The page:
In addition to the absence of consequence, there exists a potent Code of Silence…Only whistleblowers are punished in our Republic…Is almost like gangster business, where witnesses need special protection. Gangster politics.


What is obvious to me is that the absence of consequences is proving inimical to our national development.

In addition to the absence of consequence, there exists a potent Code of Silence which prevents us from getting a reliable account of what really went on inside any of these many situations.  I am speaking here of attributed interviews which can form part of our understanding the problems.  Nobody on the CL Financial or UDeCOTT or HDC Boards has spoken openly.  No one in any of the previous Cabinets.  Is like we walking in de dark (Thanks, Brigo).

There is no point in citing Cabinet secrecy or commercial confidentiality as reasons for the silence.  That would involve an attachment to principle which is not part of our situation.  In other countries with far more at stake – USA in its ‘War on Terror’, for example – it is normal to see detailed, open accounts of what has taken place at Cabinet and other top-level commercial meetings.  Our Code of Silence is a different thing.

One thing, we all know for sure, even with the national absence of consequence, is that one type of person will definitely be punished.  Yes, that is the ‘whistleblower’, the seeker after truth.  Only whistleblowers are punished in our Republic.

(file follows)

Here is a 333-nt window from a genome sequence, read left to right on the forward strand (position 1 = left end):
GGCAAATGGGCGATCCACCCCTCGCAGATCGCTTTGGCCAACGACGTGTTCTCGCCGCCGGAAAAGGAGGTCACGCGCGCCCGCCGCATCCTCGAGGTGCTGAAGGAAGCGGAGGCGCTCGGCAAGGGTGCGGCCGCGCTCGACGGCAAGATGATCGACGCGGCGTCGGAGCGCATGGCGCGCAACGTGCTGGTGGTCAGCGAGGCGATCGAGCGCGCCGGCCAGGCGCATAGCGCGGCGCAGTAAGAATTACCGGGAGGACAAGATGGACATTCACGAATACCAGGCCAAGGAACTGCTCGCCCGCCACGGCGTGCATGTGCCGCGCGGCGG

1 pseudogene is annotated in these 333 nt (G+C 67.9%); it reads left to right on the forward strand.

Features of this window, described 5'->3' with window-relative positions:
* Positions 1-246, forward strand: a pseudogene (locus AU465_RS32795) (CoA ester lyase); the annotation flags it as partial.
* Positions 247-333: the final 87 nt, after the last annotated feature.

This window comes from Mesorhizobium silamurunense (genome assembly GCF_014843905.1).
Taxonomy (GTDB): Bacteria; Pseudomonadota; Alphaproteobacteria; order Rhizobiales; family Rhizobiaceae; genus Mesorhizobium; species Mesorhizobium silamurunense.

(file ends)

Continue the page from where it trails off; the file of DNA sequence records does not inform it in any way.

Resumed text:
Is almost like gangster business, where witnesses need special protection.  Gangster politics.

Can we escape our culture?  Can we escape our culture?  Can we eclipse ourselves?

Do we need a big Witness Protection program?  Who is to Guard those guards?

A good example is worth a thousand words’, so my teachers used to say.  What kind of example are we setting for our young people?

The people responsible for this mess are our Leadership Class.  These are the people – yes, I know that I am one of them – who had the best schooling and opportunities.  We are witnessing a lack of responsible behavior by our leadership class – the best and the brightest.

We are living with the consequences of an absence of consequence.

Careless Chiefs

Imagine a parent, becoming aware that something improper is happening between one of their children and a responsible adult, someone like a teacher or coach.  Someone whose job it is to nurture your child in a responsible fashion.